How to Create an Affinity Diagram for UX Research

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Affinity diagrams and thematic analysis are a very popular method to make sense of UX research

What is an Affinity Diagram?

Business and design teams have used affinity diagrams for a long time to organize ideas, complex information and even customer feedback into themes or groups. For UX researchers, affinity diagrams are often used for analyzing and synthesizing user research findings by patterns and themes. In this case affinity diagrams are sometimes referred to as the KJ method or an affinity map. Also in other broad application like business brainstorming or idea generation it may be called a cluster map.

Why Use an Affinity Diagram?

Teams will often use an affinity diagram to create groups, or themes, of user research data from things like contextual inquiry, user interviews and field studies. From there they can deeper analyze those themes and groups to uncover insights from their user research efforts.

User interviews, ethnography and field study often provide a large amount of rich qualitative data. Doing thematic analysis using an affinity diagram helps you find patterns, create themes and figure out what you learned from qualitative research by quickly grouping data and finding connections between those groups quickly and effectively.

Affinity Diagrams for User Research Analysis & Synthesis

Themes from user research are entirely dependent on your research and goals. Here are some examples and ideas for creating useful themes from your UX research data:

  • Answers to specific research questions
  • Frequently seen or heard topics/ideas
  • Summary of related notes, observations and data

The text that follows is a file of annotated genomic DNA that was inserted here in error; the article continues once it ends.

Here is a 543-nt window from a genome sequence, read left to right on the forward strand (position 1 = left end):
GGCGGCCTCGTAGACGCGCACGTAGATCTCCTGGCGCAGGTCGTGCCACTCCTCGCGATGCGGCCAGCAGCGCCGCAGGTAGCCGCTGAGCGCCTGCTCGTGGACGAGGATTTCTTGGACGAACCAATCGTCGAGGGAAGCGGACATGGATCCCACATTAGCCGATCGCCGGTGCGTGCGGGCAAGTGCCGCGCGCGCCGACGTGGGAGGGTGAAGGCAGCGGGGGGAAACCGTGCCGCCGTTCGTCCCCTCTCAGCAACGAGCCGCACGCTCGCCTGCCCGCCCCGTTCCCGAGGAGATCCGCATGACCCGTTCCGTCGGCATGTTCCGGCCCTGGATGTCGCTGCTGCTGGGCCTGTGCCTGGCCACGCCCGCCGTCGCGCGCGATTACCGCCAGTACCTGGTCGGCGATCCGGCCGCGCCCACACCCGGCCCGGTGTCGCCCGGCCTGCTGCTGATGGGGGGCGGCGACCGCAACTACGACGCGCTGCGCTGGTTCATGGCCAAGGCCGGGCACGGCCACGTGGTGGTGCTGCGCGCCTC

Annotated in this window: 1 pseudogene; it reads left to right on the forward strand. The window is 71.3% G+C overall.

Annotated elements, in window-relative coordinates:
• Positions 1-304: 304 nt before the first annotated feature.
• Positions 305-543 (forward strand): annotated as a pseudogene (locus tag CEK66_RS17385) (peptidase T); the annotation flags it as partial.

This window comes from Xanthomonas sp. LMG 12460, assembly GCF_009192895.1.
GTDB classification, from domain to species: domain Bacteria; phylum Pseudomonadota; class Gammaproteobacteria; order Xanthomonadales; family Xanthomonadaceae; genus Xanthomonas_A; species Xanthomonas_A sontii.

Steps to Creating and Affinity Diagram

  1. Look for patterns and notes or observations that are related
  2. Create a group for each pattern or theme
  3. Give each theme or group a name
  4. Bonus: create a statement of what you learned about each group (this is often referred to as a Key Insight in UX research)

Examples of Affinity Diagrams and Thematic Analysis for UX Research

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Below is a detailed example of how to use an affinity map using sticky notes on a wall.

First, add each note or observation to a sticky note and put them on the wall:

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Next, organize the sticky notes together into groups of similar notes. Like this:

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Finally, give each of those groups a name or label to represent what that group means:

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There are some drawbacks to using an affinity map with sticky notes on the wall however. Some disadvantages of a traditional affinity diagram with sticky notes are:

  • It’s not portable or searchable (like software)
  • Tied to a physical location
  • You have to manually copy sticky notes if you want a note in more than one group
  • Your final insights end up somewhere else (and the raw data/notes still on the wall)

Make an Affinity Diagram Online with Aurelius

You’ll notice the example uses the exact same notes as data to demonstrate exactly how you’d do this using Aurelius.

Step 1. Take notes and add tags to those notes

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Taking UX Research Notes in Aurelius
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Tags and Codes for UX Research Notes in Aurelius

Step 2. View the tags page to see your themes

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Analyzing and Synthesizing Research Data in Aurelius

Step 3. Create a name for each group by making a key insight

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Creating Research Findings // Key Insights in Aurelius

Step 4. Tag that key insight so it becomes part of that theme and findable by that tag to reference later, report and make more informed design, product and feature recommendations

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Key Insights with Supporting Notes, Data & Quotes

Watch a short video showing you step by step how to quickly organize and analyze user research in Aurelius:

Aurelius helps you tag, analyze and share your user research insights

Next Steps

In fact try Aurelius to help you tag, organize and analyze your user research data and insights. We’d love to hear what you think!

Sign up for a 30 day trial today.

This article was originally posted on the Aurelius blog.

Written by

CEO, Co-Founder at Aurelius (aureliuslab.com). INTJ. Sheepdog.

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